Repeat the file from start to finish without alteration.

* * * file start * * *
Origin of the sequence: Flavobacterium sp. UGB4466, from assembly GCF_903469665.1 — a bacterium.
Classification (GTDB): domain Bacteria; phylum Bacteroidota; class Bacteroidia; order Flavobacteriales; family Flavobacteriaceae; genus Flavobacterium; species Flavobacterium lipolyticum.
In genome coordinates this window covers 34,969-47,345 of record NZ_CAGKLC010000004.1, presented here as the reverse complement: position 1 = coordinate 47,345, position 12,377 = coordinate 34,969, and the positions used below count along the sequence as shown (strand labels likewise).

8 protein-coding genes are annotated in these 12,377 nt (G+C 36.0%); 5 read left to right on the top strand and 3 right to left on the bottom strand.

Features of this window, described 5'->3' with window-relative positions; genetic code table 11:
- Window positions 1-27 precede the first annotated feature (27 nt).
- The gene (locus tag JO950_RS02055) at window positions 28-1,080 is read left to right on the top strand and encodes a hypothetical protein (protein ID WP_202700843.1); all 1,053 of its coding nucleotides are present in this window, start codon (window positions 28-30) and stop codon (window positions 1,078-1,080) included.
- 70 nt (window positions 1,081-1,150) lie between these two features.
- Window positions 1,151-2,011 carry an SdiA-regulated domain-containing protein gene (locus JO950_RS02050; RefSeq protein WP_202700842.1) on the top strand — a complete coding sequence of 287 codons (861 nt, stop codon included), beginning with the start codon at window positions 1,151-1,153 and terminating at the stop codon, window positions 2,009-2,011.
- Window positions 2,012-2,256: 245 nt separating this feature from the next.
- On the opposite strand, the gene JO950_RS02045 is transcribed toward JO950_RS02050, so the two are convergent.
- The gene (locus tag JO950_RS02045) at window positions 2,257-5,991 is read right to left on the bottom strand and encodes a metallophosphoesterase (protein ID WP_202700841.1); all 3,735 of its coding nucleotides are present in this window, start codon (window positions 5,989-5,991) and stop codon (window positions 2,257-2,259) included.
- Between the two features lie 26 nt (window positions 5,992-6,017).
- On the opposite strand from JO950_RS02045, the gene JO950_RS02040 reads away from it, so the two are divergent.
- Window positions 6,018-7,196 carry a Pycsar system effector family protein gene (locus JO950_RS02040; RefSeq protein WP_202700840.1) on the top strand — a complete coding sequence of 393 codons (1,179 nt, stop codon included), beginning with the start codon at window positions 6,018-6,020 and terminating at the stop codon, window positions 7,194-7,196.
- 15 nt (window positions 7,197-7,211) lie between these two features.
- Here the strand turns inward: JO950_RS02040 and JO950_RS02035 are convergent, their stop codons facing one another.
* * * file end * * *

Origin of the sequence: Flavobacterium sp. UGB4466, from assembly GCF_903469665.1 — a bacterium.
Classification (GTDB): domain Bacteria; phylum Bacteroidota; class Bacteroidia; order Flavobacteriales; family Flavobacteriaceae; genus Flavobacterium; species Flavobacterium lipolyticum.
In genome coordinates this window covers 34,969-47,345 of record NZ_CAGKLC010000004.1, presented here as the reverse complement: position 1 = coordinate 47,345, position 12,377 = coordinate 34,969, and the positions used below count along the sequence as shown (strand labels likewise).

8 protein-coding genes are annotated in these 12,377 nt (G+C 36.0%); 5 read left to right on the top strand and 3 right to left on the bottom strand.

Features of this window, described 5'->3' with window-relative positions; genetic code table 11:
- Window positions 1-27 precede the first annotated feature (27 nt).
- The gene (locus tag JO950_RS02055) at window positions 28-1,080 is read left to right on the top strand and encodes a hypothetical protein (protein ID WP_202700843.1); all 1,053 of its coding nucleotides are present in this window, start codon (window positions 28-30) and stop codon (window positions 1,078-1,080) included.
- 70 nt (window positions 1,081-1,150) lie between these two features.
- Window positions 1,151-2,011 carry an SdiA-regulated domain-containing protein gene (locus JO950_RS02050; RefSeq protein WP_202700842.1) on the top strand — a complete coding sequence of 287 codons (861 nt, stop codon included), beginning with the start codon at window positions 1,151-1,153 and terminating at the stop codon, window positions 2,009-2,011.
- Window positions 2,012-2,256: 245 nt separating this feature from the next.
- On the opposite strand, the gene JO950_RS02045 is transcribed toward JO950_RS02050, so the two are convergent.
- The gene (locus tag JO950_RS02045) at window positions 2,257-5,991 is read right to left on the bottom strand and encodes a metallophosphoesterase (protein ID WP_202700841.1); all 3,735 of its coding nucleotides are present in this window, start codon (window positions 5,989-5,991) and stop codon (window positions 2,257-2,259) included.
- Between the two features lie 26 nt (window positions 5,992-6,017).
- On the opposite strand from JO950_RS02045, the gene JO950_RS02040 reads away from it, so the two are divergent.
- Window positions 6,018-7,196 carry a Pycsar system effector family protein gene (locus JO950_RS02040; RefSeq protein WP_202700840.1) on the top strand — a complete coding sequence of 393 codons (1,179 nt, stop codon included), beginning with the start codon at window positions 6,018-6,020 and terminating at the stop codon, window positions 7,194-7,196.
- 15 nt (window positions 7,197-7,211) lie between these two features.
- Here the strand turns inward: JO950_RS02040 and JO950_RS02035 are convergent, their stop codons facing one another.